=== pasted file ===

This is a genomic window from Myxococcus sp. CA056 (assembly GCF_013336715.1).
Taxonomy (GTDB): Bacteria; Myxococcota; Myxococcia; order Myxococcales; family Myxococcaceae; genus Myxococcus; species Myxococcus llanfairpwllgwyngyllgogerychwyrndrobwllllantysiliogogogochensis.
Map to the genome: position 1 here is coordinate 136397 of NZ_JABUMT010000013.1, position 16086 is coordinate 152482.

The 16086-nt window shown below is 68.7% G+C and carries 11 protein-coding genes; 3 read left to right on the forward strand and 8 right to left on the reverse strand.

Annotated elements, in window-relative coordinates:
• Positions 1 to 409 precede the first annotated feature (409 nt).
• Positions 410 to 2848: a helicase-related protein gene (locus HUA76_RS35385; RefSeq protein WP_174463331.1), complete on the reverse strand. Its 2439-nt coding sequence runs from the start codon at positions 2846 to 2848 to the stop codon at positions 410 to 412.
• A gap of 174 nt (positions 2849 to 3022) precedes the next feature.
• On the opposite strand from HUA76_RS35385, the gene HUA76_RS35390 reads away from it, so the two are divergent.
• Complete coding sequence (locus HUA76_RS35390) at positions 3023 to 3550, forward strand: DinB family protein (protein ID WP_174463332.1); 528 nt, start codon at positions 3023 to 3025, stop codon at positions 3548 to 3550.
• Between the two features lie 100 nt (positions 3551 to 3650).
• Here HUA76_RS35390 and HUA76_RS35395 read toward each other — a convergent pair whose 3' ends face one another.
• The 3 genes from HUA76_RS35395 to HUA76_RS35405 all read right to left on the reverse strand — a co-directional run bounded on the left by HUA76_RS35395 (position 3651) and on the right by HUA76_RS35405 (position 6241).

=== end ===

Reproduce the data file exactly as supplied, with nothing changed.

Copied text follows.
This is a genomic window from Myxococcus sp. CA056 (assembly GCF_013336715.1).
Taxonomy (GTDB): Bacteria; Myxococcota; Myxococcia; order Myxococcales; family Myxococcaceae; genus Myxococcus; species Myxococcus llanfairpwllgwyngyllgogerychwyrndrobwllllantysiliogogogochensis.
Map to the genome: position 1 here is coordinate 136397 of NZ_JABUMT010000013.1, position 16086 is coordinate 152482.

The 16086-nt window shown below is 68.7% G+C and carries 11 protein-coding genes; 3 read left to right on the forward strand and 8 right to left on the reverse strand.

Annotated elements, in window-relative coordinates:
• Positions 1 to 409 precede the first annotated feature (409 nt).
• Positions 410 to 2848: a helicase-related protein gene (locus HUA76_RS35385; RefSeq protein WP_174463331.1), complete on the reverse strand. Its 2439-nt coding sequence runs from the start codon at positions 2846 to 2848 to the stop codon at positions 410 to 412.
• A gap of 174 nt (positions 2849 to 3022) precedes the next feature.
• On the opposite strand from HUA76_RS35385, the gene HUA76_RS35390 reads away from it, so the two are divergent.
• Complete coding sequence (locus HUA76_RS35390) at positions 3023 to 3550, forward strand: DinB family protein (protein ID WP_174463332.1); 528 nt, start codon at positions 3023 to 3025, stop codon at positions 3548 to 3550.
• Between the two features lie 100 nt (positions 3551 to 3650).
• Here HUA76_RS35390 and HUA76_RS35395 read toward each other — a convergent pair whose 3' ends face one another.
• The 3 genes from HUA76_RS35395 to HUA76_RS35405 all read right to left on the reverse strand — a co-directional run bounded on the left by HUA76_RS35395 (position 3651) and on the right by HUA76_RS35405 (position 6241).